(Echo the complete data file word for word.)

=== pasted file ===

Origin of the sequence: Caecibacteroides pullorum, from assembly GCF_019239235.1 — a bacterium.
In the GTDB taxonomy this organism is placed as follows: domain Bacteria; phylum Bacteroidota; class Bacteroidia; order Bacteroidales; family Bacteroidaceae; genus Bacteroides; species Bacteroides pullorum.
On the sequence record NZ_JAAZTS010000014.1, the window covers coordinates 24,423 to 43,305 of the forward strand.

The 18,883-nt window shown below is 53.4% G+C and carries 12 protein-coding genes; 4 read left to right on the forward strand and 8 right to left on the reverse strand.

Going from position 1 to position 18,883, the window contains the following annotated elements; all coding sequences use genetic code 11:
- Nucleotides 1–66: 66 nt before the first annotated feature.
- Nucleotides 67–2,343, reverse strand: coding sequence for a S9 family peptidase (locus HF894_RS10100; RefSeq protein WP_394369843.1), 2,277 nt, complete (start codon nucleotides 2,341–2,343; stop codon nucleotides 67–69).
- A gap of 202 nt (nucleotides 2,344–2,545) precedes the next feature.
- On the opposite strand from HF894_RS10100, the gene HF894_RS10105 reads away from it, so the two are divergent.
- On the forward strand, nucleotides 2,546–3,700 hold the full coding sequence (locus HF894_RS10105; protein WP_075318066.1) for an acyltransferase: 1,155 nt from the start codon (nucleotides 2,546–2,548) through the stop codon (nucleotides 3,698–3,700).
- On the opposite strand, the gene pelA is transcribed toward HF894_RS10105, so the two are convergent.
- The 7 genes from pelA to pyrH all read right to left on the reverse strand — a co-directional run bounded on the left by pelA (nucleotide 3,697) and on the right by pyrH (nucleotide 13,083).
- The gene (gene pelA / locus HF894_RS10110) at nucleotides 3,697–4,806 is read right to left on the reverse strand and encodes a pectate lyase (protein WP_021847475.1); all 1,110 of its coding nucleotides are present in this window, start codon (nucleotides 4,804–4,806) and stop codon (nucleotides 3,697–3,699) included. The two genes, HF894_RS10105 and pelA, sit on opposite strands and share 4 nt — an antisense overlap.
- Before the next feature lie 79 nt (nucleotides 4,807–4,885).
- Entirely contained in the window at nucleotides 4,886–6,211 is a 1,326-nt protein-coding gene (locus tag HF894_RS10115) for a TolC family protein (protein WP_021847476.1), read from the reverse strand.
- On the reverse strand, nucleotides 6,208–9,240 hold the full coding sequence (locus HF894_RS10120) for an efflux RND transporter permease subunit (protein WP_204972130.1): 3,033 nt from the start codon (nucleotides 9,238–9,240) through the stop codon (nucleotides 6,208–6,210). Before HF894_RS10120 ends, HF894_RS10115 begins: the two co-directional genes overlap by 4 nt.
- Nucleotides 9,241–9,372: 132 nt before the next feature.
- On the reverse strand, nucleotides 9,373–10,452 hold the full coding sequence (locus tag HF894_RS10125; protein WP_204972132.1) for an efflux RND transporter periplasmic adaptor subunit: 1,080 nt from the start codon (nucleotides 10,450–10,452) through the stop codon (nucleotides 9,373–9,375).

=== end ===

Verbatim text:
Origin of the sequence: Caecibacteroides pullorum, from assembly GCF_019239235.1 — a bacterium.
In the GTDB taxonomy this organism is placed as follows: domain Bacteria; phylum Bacteroidota; class Bacteroidia; order Bacteroidales; family Bacteroidaceae; genus Bacteroides; species Bacteroides pullorum.
On the sequence record NZ_JAAZTS010000014.1, the window covers coordinates 24,423 to 43,305 of the forward strand.

The 18,883-nt window shown below is 53.4% G+C and carries 12 protein-coding genes; 4 read left to right on the forward strand and 8 right to left on the reverse strand.

Going from position 1 to position 18,883, the window contains the following annotated elements; all coding sequences use genetic code 11:
- Nucleotides 1–66: 66 nt before the first annotated feature.
- Nucleotides 67–2,343, reverse strand: coding sequence for a S9 family peptidase (locus HF894_RS10100; RefSeq protein WP_394369843.1), 2,277 nt, complete (start codon nucleotides 2,341–2,343; stop codon nucleotides 67–69).
- A gap of 202 nt (nucleotides 2,344–2,545) precedes the next feature.
- On the opposite strand from HF894_RS10100, the gene HF894_RS10105 reads away from it, so the two are divergent.
- On the forward strand, nucleotides 2,546–3,700 hold the full coding sequence (locus HF894_RS10105; protein WP_075318066.1) for an acyltransferase: 1,155 nt from the start codon (nucleotides 2,546–2,548) through the stop codon (nucleotides 3,698–3,700).
- On the opposite strand, the gene pelA is transcribed toward HF894_RS10105, so the two are convergent.
- The 7 genes from pelA to pyrH all read right to left on the reverse strand — a co-directional run bounded on the left by pelA (nucleotide 3,697) and on the right by pyrH (nucleotide 13,083).
- The gene (gene pelA / locus HF894_RS10110) at nucleotides 3,697–4,806 is read right to left on the reverse strand and encodes a pectate lyase (protein WP_021847475.1); all 1,110 of its coding nucleotides are present in this window, start codon (nucleotides 4,804–4,806) and stop codon (nucleotides 3,697–3,699) included. The two genes, HF894_RS10105 and pelA, sit on opposite strands and share 4 nt — an antisense overlap.
- Before the next feature lie 79 nt (nucleotides 4,807–4,885).
- Entirely contained in the window at nucleotides 4,886–6,211 is a 1,326-nt protein-coding gene (locus tag HF894_RS10115) for a TolC family protein (protein WP_021847476.1), read from the reverse strand.
- On the reverse strand, nucleotides 6,208–9,240 hold the full coding sequence (locus HF894_RS10120) for an efflux RND transporter permease subunit (protein WP_204972130.1): 3,033 nt from the start codon (nucleotides 9,238–9,240) through the stop codon (nucleotides 6,208–6,210). Before HF894_RS10120 ends, HF894_RS10115 begins: the two co-directional genes overlap by 4 nt.
- Nucleotides 9,241–9,372: 132 nt before the next feature.
- On the reverse strand, nucleotides 9,373–10,452 hold the full coding sequence (locus tag HF894_RS10125; protein WP_204972132.1) for an efflux RND transporter periplasmic adaptor subunit: 1,080 nt from the start codon (nucleotides 10,450–10,452) through the stop codon (nucleotides 9,373–9,375).